Transcutaneous Cervical Vagus Nerve Stimulation Ameliorates Acute Ischemic Injury in Rats




Curated By TMS Solutions on Sep 27, 2016 1:41:00 PM
Curated By TMS Solutions

Title:

Transcutaneous Cervical Vagus Nerve Stimulation Ameliorates Acute Ischemic Injury in Rats.

Authors:

Ay I; Nasser R; Simon B; Ay H.
Brain Stimulation. 9(2):166-73, 2016 Mar-Apr.
[Journal Article. Research Support, N.I.H., Extramural]

 

BACKGROUND: Direct stimulation of the vagus nerve in the neck via surgically implanted electrodes is protective in animal models of stroke. We sought to determine the safety and efficacy of a non-invasive cervical VNS (nVNS) method using surface electrodes applied to the skin overlying the vagus nerve in the neck in a model of middle cerebral artery occlusion (MCAO).

METHODS: nVNS was initiated variable times after MCAO in rats (n = 33). Control animals received sham stimulation (n = 33). Infarct volume and functional outcome were assessed on day 7. Brains were processed by immunohistochemistry for microglial activation and cytokine levels. The ability of nVNS to activate the nucleus tractus solitarius (NTS) was assessed using c-Fos immunohistochemistry.

RESULTS: Infarct volume was 43.15 +/- 3.36 percent of the contralateral hemisphere (PCH) in control and 28.75 +/- 4.22 PCH in nVNS- treated animals (p < 0.05). The effect of nVNS on infarct size was consistent when stimulation was initiated up to 4 hours after MCAO. There was no difference in heart rate and blood pressure between control and nVNS-treated animals. The number of c-Fos positive cells was 32.4 +/- 10.6 and 6.2 +/- 6.3 in the ipsilateral NTS (p < 0.05) and 30.4 +/- 11.2 and 5.8 +/- 4.3 in the contralateral NTS (p < 0.05) in nVNS-treated and control animals, respectively. nVNS reduced the number of Iba-1, CD68, and TNF-alpha positive cells and increased the number of HMGB1 positive cells.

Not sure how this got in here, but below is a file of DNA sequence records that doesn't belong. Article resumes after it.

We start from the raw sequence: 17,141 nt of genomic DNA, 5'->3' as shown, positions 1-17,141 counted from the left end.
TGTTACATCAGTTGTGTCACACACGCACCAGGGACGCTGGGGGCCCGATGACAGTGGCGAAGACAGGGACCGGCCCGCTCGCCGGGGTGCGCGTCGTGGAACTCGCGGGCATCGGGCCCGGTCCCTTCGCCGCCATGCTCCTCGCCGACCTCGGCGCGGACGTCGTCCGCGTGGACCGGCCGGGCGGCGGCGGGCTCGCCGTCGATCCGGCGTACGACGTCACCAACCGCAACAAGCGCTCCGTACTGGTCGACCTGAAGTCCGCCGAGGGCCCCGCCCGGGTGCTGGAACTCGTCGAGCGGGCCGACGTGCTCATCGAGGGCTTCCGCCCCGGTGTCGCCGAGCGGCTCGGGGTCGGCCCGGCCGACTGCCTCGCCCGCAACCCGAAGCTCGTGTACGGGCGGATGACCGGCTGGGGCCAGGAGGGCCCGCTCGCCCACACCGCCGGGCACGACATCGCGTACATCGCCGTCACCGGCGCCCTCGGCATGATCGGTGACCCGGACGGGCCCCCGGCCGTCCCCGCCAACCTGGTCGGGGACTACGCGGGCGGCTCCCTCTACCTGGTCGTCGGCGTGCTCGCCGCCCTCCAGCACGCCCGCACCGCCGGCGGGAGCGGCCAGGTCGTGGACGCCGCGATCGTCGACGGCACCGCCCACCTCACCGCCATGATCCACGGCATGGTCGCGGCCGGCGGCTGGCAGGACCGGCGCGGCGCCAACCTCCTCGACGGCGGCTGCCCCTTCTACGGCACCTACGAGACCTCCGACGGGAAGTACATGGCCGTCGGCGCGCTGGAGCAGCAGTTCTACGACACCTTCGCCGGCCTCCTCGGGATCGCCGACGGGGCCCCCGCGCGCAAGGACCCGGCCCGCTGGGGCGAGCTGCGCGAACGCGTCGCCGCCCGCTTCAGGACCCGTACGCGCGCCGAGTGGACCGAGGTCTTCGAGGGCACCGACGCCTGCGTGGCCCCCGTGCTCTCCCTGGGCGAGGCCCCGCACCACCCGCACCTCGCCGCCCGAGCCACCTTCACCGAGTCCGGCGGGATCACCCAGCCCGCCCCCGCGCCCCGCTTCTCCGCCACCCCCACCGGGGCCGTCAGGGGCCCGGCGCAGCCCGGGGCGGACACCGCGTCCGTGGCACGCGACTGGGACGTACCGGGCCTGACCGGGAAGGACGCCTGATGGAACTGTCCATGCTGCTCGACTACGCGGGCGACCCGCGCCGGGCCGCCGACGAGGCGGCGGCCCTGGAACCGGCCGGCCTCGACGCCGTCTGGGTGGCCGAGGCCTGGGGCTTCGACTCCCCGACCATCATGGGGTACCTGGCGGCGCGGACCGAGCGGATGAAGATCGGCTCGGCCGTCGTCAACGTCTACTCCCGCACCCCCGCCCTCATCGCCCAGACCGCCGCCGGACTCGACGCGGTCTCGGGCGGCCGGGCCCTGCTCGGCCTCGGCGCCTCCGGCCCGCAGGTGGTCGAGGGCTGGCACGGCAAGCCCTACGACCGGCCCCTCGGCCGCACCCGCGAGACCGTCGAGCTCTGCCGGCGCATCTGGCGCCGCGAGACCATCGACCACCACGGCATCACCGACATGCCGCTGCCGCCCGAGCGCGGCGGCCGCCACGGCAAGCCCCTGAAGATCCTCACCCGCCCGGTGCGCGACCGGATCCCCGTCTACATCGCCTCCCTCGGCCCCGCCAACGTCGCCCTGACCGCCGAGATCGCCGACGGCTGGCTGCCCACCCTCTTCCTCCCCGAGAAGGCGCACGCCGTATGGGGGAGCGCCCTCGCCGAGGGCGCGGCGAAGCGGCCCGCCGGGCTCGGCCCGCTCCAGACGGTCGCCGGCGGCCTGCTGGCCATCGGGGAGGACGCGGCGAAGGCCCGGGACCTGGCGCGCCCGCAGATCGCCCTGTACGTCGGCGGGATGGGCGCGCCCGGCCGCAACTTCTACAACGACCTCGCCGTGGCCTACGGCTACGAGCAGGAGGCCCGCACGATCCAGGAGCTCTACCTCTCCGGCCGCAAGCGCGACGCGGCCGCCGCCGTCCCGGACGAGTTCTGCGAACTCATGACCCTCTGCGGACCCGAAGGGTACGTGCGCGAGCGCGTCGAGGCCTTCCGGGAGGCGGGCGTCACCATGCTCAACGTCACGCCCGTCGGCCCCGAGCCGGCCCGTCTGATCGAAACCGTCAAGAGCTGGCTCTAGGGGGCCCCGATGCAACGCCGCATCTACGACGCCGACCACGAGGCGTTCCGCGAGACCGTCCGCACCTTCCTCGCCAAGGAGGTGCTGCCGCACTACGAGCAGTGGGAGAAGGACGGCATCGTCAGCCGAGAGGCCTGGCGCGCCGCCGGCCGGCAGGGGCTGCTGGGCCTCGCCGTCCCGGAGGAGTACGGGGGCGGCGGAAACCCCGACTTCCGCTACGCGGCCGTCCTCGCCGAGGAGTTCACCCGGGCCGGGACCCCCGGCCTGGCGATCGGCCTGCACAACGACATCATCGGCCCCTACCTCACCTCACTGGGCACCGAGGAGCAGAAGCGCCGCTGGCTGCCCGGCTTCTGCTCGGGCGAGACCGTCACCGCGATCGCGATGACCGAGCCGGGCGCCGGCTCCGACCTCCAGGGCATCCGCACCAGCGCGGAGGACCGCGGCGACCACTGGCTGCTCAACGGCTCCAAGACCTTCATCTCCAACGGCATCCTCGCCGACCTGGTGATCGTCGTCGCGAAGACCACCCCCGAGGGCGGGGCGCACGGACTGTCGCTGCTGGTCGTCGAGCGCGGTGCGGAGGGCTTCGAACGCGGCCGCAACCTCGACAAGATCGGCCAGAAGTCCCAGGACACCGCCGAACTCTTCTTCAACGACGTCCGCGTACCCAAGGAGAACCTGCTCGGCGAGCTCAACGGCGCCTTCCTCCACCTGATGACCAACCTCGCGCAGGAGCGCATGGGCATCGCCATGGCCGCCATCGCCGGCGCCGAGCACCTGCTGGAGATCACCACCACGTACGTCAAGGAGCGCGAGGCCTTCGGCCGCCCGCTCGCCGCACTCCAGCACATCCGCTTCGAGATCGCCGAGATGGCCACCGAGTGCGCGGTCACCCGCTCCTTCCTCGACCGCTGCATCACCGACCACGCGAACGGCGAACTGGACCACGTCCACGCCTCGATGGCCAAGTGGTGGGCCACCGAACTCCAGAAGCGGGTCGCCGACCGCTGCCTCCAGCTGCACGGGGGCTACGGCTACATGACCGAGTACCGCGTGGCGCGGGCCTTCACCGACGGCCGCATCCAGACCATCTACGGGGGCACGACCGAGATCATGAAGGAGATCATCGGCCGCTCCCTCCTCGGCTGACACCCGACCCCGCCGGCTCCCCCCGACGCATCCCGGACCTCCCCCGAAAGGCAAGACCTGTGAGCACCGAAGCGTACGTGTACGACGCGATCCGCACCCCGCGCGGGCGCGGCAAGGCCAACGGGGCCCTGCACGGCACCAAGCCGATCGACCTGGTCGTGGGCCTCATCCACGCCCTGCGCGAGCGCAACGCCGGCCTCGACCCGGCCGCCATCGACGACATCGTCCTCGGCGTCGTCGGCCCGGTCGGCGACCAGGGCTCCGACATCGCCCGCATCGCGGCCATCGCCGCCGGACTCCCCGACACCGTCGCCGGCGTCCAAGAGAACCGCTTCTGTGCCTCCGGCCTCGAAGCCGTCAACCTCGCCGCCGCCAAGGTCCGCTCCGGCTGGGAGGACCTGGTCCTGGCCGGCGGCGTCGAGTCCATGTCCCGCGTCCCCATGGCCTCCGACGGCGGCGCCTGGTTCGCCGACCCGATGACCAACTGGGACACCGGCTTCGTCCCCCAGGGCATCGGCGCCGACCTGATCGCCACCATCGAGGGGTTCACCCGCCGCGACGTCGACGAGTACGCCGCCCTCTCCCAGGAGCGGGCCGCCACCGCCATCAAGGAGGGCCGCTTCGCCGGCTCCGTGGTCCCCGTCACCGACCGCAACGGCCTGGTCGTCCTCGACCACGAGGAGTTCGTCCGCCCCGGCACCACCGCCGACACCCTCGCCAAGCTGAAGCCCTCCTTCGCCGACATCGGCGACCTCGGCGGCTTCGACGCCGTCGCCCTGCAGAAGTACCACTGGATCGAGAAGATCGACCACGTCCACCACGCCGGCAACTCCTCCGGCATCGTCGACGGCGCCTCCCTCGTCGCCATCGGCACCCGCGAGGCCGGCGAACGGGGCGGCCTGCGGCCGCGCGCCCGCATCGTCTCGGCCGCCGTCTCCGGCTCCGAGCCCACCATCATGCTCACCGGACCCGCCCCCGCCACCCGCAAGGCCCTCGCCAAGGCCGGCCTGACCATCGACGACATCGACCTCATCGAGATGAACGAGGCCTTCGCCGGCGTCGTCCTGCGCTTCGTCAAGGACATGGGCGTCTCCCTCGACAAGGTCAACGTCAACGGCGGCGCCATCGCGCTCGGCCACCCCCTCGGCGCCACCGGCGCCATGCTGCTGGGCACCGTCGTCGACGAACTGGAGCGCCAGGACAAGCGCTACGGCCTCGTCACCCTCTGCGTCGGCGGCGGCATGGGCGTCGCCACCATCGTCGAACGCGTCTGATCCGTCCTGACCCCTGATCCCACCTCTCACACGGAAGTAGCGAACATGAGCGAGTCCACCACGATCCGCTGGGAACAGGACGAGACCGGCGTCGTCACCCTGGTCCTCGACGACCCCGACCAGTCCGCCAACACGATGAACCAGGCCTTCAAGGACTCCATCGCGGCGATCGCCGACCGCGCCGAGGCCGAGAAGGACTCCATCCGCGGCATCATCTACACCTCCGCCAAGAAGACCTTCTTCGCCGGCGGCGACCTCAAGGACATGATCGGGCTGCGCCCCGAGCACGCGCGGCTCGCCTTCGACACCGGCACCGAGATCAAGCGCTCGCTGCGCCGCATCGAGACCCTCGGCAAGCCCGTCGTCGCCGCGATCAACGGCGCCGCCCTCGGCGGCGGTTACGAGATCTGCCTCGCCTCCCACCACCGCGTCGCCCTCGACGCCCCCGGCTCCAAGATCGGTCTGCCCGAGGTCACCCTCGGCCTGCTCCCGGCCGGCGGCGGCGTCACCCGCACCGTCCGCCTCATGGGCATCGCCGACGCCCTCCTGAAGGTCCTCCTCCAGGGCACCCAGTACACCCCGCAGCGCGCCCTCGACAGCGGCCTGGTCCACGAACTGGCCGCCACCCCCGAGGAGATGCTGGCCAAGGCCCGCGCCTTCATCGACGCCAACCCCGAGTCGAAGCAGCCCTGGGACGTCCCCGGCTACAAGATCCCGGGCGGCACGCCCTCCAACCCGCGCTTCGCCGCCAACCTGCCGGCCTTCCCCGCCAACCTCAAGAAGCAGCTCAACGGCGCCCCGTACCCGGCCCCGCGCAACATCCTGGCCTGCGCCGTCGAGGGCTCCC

CONCLUSIONS: nVNS inhibits ischemia-induced immune activation and reduces the extent of tissue injury and functional deficit in rats without causing cardiac or hemodynamic adverse effects when initiated up to 4 hours after MCAO.

Copyright © 2016 Elsevier Inc. All rights reserved.

Institution

Ay, Ilknur. MGH/MIT/HMS Athinoula A. Martinos Center for Biomedical Imaging, Department of Radiology, Massachusetts General Hospital, Harvard Medical School, Charlestown, MA, USA. Electronic address: iay@mgh.harvard.edu. Nasser, Rena. MGH/MIT/HMS Athinoula A. Martinos Center for Biomedical Imaging, Department of Radiology, Massachusetts General Hospital, Harvard Medical School, Charlestown, MA, USA.
Simon, Bruce. electroCore LLC, Basking Ridge, NJ, USA.

Ay, Hakan. MGH/MIT/HMS Athinoula A. Martinos Center for Biomedical Imaging, Department of Radiology, Massachusetts General Hospital, Harvard Medical School, Charlestown, MA, USA; Stroke Service, Department of Neurology, Massachusetts General Hospital, Harvard Medical School, Boston, MA, USA.

Topic of this Article:

Topics: Transcranial Magnetic Stimulation


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